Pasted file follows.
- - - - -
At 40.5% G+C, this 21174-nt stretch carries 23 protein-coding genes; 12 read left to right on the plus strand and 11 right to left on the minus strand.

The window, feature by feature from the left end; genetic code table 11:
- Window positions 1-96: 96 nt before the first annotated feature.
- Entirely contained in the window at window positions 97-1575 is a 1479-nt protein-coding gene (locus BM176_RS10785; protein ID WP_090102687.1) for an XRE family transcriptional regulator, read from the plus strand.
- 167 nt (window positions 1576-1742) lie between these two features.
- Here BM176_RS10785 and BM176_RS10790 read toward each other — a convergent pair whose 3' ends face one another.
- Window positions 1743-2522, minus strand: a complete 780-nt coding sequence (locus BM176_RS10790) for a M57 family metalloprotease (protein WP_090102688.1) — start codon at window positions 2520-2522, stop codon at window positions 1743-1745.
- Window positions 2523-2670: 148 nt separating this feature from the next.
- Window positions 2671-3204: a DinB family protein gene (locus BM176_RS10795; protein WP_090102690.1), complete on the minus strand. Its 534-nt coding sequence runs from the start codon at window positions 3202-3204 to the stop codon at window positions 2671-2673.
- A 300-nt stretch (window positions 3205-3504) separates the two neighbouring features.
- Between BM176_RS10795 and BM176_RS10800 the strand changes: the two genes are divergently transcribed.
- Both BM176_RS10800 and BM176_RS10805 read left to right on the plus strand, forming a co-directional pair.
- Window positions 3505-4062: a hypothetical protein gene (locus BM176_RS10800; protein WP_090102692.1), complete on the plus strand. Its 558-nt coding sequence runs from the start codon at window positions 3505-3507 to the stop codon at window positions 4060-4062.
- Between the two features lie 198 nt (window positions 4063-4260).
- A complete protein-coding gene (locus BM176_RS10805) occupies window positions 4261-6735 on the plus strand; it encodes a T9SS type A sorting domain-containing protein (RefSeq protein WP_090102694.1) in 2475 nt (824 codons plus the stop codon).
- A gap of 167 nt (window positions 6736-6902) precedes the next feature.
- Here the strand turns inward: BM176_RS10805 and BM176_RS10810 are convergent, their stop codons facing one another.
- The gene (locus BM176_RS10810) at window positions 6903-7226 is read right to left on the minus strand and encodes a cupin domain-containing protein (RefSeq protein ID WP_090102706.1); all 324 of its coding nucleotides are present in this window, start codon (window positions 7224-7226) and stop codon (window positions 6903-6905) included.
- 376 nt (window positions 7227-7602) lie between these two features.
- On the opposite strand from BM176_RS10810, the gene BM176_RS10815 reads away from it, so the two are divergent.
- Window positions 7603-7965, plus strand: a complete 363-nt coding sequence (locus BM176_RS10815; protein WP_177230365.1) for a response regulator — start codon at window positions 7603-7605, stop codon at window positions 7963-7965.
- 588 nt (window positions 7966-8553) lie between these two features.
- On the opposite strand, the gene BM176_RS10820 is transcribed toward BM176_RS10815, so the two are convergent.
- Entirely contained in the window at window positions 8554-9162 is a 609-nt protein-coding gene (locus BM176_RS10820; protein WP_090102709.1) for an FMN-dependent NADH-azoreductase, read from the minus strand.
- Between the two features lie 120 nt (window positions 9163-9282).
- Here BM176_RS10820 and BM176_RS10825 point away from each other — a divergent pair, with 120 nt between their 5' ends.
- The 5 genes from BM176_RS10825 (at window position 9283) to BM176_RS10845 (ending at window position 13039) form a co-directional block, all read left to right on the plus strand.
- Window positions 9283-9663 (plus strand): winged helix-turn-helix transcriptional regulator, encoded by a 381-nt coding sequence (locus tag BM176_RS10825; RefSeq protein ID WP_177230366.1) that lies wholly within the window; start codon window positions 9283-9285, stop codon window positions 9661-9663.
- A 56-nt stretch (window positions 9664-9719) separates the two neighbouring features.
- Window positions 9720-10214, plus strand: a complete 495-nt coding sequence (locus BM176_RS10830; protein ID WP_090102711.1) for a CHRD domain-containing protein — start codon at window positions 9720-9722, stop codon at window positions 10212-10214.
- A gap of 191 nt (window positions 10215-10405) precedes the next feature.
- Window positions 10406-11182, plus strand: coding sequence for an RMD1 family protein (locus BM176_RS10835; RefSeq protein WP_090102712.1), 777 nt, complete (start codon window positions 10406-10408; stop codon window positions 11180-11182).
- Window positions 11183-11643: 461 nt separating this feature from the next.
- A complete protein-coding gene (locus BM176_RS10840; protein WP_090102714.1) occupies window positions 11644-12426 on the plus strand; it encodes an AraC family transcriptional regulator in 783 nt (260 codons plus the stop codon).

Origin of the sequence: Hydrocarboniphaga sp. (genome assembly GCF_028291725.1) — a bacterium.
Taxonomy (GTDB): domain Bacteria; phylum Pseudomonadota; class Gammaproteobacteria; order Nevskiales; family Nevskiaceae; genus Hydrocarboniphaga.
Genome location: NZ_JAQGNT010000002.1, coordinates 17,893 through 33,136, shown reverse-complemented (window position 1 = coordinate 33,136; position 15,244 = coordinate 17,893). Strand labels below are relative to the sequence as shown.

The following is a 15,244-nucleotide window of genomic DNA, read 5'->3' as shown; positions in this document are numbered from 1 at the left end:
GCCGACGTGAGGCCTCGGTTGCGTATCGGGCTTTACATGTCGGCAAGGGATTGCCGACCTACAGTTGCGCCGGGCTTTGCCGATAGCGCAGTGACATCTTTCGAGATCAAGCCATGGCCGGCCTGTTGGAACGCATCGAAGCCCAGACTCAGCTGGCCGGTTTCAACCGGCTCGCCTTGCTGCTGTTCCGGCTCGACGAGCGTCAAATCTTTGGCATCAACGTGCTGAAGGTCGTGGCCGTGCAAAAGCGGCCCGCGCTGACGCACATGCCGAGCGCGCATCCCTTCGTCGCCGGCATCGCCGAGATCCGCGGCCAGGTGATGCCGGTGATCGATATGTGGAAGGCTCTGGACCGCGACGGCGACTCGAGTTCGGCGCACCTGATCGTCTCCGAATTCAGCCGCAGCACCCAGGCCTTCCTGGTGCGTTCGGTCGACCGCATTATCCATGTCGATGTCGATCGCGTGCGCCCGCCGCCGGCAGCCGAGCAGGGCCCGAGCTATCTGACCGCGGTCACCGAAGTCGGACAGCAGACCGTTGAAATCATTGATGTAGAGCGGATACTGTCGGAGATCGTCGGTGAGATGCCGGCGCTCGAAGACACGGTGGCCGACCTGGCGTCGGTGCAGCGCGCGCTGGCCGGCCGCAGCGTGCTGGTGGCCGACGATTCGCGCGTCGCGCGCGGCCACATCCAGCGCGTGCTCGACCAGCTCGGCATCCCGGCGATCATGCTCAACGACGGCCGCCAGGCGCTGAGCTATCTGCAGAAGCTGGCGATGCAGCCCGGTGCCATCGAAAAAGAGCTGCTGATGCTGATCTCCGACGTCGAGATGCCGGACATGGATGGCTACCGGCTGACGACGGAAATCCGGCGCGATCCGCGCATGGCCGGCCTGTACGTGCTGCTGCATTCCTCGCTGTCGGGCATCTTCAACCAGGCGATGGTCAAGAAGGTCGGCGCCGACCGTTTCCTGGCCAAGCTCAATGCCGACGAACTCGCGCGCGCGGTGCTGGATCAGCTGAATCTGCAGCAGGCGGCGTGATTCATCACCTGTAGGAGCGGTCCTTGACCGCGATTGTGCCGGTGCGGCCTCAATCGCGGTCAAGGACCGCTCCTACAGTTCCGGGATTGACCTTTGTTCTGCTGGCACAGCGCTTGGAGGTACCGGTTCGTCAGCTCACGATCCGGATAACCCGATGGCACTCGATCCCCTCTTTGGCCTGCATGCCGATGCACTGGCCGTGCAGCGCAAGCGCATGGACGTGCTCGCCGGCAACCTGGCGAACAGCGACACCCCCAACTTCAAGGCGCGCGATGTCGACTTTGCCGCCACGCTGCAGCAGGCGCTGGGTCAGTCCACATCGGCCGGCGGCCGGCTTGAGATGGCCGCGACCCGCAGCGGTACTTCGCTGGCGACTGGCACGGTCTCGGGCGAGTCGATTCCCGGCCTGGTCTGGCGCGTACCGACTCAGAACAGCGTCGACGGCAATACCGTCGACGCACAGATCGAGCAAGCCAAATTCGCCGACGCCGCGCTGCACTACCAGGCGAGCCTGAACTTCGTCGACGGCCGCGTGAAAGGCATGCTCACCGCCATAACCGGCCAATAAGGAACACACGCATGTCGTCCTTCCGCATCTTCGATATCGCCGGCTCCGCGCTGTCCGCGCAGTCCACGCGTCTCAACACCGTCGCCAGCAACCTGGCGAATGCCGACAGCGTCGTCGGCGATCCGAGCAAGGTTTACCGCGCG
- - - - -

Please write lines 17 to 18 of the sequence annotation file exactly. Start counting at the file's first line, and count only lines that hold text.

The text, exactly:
- Here the strand turns inward: BM176_RS10805 and BM176_RS10810 are convergent, their stop codons facing one another.
- The gene (locus BM176_RS10810) at window positions 6903-7226 is read right to left on the minus strand and encodes a cupin domain-containing protein (RefSeq protein ID WP_090102706.1); all 324 of its coding nucleotides are present in this window, start codon (window positions 7224-7226) and stop codon (window positions 6903-6905) included.